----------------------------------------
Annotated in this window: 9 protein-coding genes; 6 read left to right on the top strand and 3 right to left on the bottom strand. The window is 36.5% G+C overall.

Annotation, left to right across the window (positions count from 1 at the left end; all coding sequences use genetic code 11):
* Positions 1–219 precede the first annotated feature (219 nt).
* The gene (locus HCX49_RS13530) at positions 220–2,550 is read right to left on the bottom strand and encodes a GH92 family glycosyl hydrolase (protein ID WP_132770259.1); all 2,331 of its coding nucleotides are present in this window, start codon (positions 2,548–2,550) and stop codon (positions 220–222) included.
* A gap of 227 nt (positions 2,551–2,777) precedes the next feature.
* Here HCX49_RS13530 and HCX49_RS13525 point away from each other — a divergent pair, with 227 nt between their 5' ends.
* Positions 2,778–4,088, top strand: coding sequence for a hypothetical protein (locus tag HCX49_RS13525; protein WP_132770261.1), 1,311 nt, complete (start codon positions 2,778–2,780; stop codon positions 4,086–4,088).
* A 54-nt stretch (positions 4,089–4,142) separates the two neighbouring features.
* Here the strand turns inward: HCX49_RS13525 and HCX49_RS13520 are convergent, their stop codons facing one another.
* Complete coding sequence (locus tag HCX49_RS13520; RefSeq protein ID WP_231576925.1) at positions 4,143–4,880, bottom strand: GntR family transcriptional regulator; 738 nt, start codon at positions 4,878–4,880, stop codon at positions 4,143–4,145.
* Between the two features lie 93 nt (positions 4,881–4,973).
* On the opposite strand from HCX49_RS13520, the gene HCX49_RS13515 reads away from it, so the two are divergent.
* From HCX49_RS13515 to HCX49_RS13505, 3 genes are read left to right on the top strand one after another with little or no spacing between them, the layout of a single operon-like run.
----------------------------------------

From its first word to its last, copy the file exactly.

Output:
Annotated in this window: 9 protein-coding genes; 6 read left to right on the top strand and 3 right to left on the bottom strand. The window is 36.5% G+C overall.

Annotation, left to right across the window (positions count from 1 at the left end; all coding sequences use genetic code 11):
* Positions 1–219 precede the first annotated feature (219 nt).
* The gene (locus HCX49_RS13530) at positions 220–2,550 is read right to left on the bottom strand and encodes a GH92 family glycosyl hydrolase (protein ID WP_132770259.1); all 2,331 of its coding nucleotides are present in this window, start codon (positions 2,548–2,550) and stop codon (positions 220–222) included.
* A gap of 227 nt (positions 2,551–2,777) precedes the next feature.
* Here HCX49_RS13530 and HCX49_RS13525 point away from each other — a divergent pair, with 227 nt between their 5' ends.
* Positions 2,778–4,088, top strand: coding sequence for a hypothetical protein (locus tag HCX49_RS13525; protein WP_132770261.1), 1,311 nt, complete (start codon positions 2,778–2,780; stop codon positions 4,086–4,088).
* A 54-nt stretch (positions 4,089–4,142) separates the two neighbouring features.
* Here the strand turns inward: HCX49_RS13525 and HCX49_RS13520 are convergent, their stop codons facing one another.
* Complete coding sequence (locus tag HCX49_RS13520; RefSeq protein ID WP_231576925.1) at positions 4,143–4,880, bottom strand: GntR family transcriptional regulator; 738 nt, start codon at positions 4,878–4,880, stop codon at positions 4,143–4,145.
* Between the two features lie 93 nt (positions 4,881–4,973).
* On the opposite strand from HCX49_RS13520, the gene HCX49_RS13515 reads away from it, so the two are divergent.
* From HCX49_RS13515 to HCX49_RS13505, 3 genes are read left to right on the top strand one after another with little or no spacing between them, the layout of a single operon-like run.